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Author Topic: As a new user, problems I see with bitcoin  (Read 653 times)
jasonjm
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March 20, 2013, 05:39:49 PM
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1) I thought about accepting payment for real work with bitcoin: will never happen at the moment. Reason why? way too volatile. How can I expect a client to change $20 000 into bitcoins for an invoice, and then by the time they have to pay maybe 24 hours later, bitcoins exchange rate has moved 10%

2) I have been trading for 15 years, and whenever there is extreme volatility as you are seeing in bitcoin, its dangerous. What it means is there is a LOT of hot money in bitcoin. this might be great for a dotcom boom stock or similar, but if you are trying to introduce a medium of exchange its not good


that being said, I accept that points 1 and 2 may become invalid, when lets say bitcoin stabilizes at price X (once the hot money is gone)

3) for the value of the market at $700 million, the bids and asks are CRAZY thin. Just one big user (I see some with 50 000 bitcoins or more) can literally drive bitcoin down from where it is now in a few seconds. That makes no sense. Until you realize there are lots of people just holding bitcoins, no bids, no asks, no transactions. This is a bad situation because when the selling comes (and yes it will come, whether here or at $250 or $2000, it will come) there is going to be nothing to catch the market. There are no breakers, no market maker, no options, no bids, no anything. Not good. There is no stock on the stock market that has $700 million market cap that could be moved more than a few % with $3 million. A $3 million sell in one shot would drive bitcoin down approx 50%. And that assumes its a one shot sell. If someone with $3 million starts walking the market down, the bidders will have time to see this and pull their bids, making the fall much greater than 50%.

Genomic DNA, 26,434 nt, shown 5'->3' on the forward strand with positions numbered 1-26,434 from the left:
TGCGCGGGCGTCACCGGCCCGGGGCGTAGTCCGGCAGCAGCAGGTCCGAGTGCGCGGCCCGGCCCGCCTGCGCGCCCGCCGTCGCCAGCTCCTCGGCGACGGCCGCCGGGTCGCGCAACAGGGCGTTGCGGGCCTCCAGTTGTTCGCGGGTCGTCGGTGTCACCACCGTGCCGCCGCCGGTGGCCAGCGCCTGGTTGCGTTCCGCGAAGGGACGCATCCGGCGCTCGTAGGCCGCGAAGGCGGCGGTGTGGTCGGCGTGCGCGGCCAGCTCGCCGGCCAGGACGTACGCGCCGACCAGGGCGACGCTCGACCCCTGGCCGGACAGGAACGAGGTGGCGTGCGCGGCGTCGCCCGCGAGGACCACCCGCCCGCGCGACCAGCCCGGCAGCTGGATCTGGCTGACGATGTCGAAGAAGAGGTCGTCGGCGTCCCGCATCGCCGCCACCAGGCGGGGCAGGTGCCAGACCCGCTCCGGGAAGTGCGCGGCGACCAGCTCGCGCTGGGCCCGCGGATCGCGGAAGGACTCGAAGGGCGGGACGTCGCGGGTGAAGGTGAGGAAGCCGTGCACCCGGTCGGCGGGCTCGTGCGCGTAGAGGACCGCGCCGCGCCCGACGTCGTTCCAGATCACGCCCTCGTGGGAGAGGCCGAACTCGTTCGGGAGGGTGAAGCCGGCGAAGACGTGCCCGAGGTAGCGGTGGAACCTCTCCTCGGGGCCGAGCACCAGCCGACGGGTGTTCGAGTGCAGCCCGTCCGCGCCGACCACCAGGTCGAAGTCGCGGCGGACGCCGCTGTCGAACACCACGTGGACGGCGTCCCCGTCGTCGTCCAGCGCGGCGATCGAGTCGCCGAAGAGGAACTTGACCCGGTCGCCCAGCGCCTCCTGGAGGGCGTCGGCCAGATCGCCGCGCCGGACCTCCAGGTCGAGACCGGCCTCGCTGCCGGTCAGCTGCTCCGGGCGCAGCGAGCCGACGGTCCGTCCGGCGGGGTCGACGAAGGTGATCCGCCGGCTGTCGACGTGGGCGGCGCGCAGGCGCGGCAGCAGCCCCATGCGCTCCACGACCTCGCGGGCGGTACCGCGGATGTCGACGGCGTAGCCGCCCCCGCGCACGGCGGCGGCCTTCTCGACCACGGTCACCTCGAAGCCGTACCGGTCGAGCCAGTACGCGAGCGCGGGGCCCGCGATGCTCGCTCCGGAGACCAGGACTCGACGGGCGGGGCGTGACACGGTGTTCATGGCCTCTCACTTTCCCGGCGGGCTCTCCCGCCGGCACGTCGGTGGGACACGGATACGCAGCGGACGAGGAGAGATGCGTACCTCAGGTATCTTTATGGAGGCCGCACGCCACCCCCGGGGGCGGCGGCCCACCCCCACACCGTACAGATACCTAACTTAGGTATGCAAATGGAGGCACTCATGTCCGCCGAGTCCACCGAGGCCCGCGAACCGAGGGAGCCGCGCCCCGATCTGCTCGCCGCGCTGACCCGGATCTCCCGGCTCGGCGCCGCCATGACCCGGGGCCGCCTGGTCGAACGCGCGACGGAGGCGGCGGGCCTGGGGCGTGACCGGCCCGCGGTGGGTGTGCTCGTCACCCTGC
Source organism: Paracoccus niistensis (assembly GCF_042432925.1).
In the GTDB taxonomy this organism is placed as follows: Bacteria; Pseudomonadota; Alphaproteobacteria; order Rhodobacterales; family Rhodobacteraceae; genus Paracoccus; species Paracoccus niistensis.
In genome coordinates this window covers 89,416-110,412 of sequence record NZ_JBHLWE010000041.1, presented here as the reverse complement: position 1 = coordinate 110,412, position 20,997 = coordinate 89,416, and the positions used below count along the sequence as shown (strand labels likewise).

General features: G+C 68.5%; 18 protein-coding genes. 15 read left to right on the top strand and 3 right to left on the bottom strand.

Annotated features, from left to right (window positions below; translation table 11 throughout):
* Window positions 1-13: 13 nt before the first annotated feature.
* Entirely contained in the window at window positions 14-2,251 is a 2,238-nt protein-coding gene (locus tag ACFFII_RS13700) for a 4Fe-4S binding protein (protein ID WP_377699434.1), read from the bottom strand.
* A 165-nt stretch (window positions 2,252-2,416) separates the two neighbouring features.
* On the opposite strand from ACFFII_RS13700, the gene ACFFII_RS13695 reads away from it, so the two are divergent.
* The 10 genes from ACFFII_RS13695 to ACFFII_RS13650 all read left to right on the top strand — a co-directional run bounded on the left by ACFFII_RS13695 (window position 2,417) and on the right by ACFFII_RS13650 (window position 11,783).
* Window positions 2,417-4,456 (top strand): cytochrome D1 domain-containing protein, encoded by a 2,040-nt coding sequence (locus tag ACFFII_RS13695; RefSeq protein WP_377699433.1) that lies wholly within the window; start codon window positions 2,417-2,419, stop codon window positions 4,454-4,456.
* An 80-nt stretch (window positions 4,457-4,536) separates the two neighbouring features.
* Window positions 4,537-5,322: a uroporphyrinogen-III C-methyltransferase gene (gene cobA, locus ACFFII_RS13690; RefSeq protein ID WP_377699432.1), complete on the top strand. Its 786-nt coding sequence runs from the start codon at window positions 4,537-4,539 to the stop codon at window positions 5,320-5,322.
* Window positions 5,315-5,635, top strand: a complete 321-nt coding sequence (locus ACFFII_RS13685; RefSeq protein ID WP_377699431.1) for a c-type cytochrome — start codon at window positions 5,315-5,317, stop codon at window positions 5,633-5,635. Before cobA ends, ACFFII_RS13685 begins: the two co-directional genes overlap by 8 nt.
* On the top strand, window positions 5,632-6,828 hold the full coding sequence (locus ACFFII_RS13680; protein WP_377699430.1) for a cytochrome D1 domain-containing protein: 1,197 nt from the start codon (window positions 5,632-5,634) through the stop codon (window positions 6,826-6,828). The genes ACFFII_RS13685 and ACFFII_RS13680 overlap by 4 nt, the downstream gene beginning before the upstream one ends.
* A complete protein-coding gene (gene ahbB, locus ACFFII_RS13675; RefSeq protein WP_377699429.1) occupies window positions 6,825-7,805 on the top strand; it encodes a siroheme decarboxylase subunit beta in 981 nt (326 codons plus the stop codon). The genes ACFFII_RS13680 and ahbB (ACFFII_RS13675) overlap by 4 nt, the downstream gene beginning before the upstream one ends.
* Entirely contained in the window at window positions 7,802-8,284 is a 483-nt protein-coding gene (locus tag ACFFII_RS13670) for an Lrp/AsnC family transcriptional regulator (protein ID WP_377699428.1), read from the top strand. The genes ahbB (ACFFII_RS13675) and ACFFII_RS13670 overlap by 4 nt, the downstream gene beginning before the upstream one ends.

You gotta understand this is a major weakness. I work with a lot of hedge funds, and for them attacking something with a $700 million market cap with only $3 million is a wet dream. One of them IS going to do this.


4) finally, the hardest thing to wrap my mind around is the following: lets say we reach $21 million coins, the max ever. Lets say you decide to pay your employees in bitcoins because it is such a success. so your employees wages are 2 bitcoins per month. Now lots of other companies agree its a great idea, so they also start paying their employees in bitcoins. BUT there are only 21 million bitcoins, and now much more demand for them. How is it possible that you can convince your employees that their wage is now 1 bitcoin per month, or maybe 0.5 bitcoins per month? as bitcoins are now in more demand, so more difficult and costly to obtain, so you will not be able to get the same amount of coins back each business cycle. Human nature will not accept this. Or even worse with a loan: lets say you take out a loan at 10 bitcoins. payable back within 1 year, 10 + 1 interest, for 11 bitcoins. but during that year bitcoin becomes even more popular, and its at the max coins. It will be FAR harder to repay those 11 bitcoins now.  And this is where the deflationary nature of bitcoins is a major problem unless someone can explain this away?


I think bitcoins is a great concept and idea, but implemented in a very idealistic "best case" way.


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March 20, 2013, 05:55:38 PM
 #2

Quote
How can I expect a client to change $20 000 into bitcoins for an invoice

While fiat still exists, in most businesses it makes sense to allow the option of paying in fiat.

Quote
Whenever there is extreme volatility as you are seeing in bitcoin, its dangerous
Quote
A $3 million sell in one shot would drive bitcoin down approx 50%.
Quote
How is it possible that you can convince your employees that their wage is now 1 bitcoin per month, or maybe 0.5 bitcoins per month?

None of these are a problem if prices, wages and salaries are quoted in fiat.
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March 20, 2013, 06:01:45 PM
 #3